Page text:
In the example embodiment of FIG. 10, the slave unit 82 i may receive the column address signal Ai and may outputs the received column address signal Ai in response to the master signals CLK0, CLK2, CLK4, CLK6 and CLK8 sequentially generated by the master unit 810. Thus, the slave unit 82 i may delay the received column address signal Ai by WL clock cycles and may then output the delayed column address signal Ai. It will be readily apparent that the slave unit 82 i illustrated in FIG. 10 may alternatively be used to process a bank address signal. Further, a number of flip-flops and/or switches included in the slave unit 82 i may vary in other example embodiments of the present invention, for example, based on a maximum value of the WL and/or a value of the tCCD.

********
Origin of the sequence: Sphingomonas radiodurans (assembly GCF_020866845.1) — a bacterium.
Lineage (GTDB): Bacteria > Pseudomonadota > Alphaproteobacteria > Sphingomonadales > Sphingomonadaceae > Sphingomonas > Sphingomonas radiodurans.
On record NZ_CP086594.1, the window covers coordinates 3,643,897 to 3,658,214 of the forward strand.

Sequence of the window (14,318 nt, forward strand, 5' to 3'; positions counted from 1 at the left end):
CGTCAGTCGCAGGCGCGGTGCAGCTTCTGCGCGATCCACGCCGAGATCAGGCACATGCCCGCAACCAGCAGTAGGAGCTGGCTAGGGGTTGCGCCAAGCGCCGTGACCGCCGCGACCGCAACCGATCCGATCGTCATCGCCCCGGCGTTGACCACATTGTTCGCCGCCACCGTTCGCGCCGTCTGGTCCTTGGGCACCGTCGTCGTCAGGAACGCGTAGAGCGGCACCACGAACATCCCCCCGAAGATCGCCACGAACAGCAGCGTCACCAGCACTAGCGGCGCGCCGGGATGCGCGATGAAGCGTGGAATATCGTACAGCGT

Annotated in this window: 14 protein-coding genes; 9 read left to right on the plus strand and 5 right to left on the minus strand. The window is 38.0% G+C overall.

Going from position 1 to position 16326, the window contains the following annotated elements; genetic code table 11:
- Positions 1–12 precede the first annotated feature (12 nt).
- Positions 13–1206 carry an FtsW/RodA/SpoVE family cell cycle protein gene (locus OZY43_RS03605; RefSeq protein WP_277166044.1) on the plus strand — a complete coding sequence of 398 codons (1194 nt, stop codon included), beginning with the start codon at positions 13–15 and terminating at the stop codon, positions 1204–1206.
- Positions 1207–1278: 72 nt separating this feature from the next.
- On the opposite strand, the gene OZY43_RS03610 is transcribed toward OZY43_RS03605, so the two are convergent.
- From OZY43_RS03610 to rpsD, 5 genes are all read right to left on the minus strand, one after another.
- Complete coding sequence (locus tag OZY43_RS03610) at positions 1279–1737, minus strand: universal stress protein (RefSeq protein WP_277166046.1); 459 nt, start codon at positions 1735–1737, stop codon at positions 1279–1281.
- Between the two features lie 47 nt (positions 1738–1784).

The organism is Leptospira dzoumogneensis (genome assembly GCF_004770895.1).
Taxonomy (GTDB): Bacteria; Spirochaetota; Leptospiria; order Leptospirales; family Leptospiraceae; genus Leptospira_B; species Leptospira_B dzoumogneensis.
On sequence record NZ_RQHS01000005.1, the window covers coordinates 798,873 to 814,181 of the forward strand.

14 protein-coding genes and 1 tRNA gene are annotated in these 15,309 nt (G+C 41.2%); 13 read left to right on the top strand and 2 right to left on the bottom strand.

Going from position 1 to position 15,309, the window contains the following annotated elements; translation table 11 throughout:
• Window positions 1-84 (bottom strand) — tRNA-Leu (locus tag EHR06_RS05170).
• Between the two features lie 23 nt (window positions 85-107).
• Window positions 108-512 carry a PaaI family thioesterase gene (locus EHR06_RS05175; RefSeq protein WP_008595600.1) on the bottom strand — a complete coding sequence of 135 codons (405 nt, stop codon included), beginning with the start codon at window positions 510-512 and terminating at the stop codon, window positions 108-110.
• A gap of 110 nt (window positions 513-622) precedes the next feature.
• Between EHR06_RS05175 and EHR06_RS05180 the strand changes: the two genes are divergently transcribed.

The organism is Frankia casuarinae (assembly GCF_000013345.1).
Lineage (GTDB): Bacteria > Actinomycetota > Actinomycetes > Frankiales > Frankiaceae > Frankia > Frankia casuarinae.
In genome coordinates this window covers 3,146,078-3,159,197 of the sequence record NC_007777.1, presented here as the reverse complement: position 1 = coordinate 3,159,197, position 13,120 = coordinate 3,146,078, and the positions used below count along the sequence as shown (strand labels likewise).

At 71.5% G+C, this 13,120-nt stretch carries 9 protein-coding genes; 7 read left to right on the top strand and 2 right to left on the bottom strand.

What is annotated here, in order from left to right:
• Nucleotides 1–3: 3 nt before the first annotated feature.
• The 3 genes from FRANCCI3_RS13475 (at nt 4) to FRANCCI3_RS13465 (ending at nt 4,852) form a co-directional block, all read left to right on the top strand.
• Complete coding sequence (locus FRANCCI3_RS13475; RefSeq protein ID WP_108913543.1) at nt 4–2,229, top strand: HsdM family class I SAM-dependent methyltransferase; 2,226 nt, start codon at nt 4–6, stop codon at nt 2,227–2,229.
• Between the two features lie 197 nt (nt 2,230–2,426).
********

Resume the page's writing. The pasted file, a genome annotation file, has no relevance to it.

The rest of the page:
In the example embodiment of FIG. 10, the master unit 810 and the slave unit 82 i illustrated in FIGS. 9 and 10 may correspond to example conditions where the tCCD may equal 2. In an alternative example, if the tCCD is 4, master signals output from the master unit 810 may be output at an interval of 4 tCK. Accordingly, only the first, third, and fifth master signals CLK0, CLK4, and CLK8 need be output from the master unit 810 illustrated in FIG. 9 and the second and fourth master signals CLK2 and CLK6 need not be output. Thus, the second and fourth flip-flops 1012 and 1014 receiving the second and fourth master signals CLK2 and CLK6 in the slave unit 82 i need not be included, and therefore, the number of flip-flops included in a slave unit may be reduced.